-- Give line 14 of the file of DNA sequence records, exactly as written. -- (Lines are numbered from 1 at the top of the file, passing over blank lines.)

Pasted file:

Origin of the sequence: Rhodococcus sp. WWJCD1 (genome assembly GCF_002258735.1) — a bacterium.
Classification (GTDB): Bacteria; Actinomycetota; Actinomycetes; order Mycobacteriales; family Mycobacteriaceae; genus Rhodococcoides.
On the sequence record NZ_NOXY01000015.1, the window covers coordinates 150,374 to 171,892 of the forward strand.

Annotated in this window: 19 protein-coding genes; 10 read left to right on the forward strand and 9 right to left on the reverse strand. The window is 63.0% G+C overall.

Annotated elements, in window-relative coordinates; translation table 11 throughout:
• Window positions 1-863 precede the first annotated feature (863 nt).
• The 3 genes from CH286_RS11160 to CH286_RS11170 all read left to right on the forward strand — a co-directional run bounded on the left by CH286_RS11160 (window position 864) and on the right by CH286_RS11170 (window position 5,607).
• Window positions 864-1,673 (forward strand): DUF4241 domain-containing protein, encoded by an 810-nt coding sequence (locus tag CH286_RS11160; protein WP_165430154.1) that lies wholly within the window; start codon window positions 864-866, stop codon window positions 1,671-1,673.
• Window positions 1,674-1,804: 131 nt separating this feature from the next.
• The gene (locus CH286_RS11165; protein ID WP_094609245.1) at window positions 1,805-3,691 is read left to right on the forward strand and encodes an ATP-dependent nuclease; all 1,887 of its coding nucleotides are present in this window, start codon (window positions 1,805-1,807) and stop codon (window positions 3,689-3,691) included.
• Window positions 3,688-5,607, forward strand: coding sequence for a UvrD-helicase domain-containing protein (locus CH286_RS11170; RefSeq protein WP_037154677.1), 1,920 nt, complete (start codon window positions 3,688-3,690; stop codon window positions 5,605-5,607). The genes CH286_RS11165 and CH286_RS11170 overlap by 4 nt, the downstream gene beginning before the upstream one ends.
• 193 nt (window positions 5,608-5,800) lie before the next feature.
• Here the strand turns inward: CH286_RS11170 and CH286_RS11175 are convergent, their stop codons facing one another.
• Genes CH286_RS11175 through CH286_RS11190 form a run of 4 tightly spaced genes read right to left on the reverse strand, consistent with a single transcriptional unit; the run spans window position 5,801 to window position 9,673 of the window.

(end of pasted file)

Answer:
• Genes CH286_RS11175 through CH286_RS11190 form a run of 4 tightly spaced genes read right to left on the reverse strand, consistent with a single transcriptional unit; the run spans window position 5,801 to window position 9,673 of the window.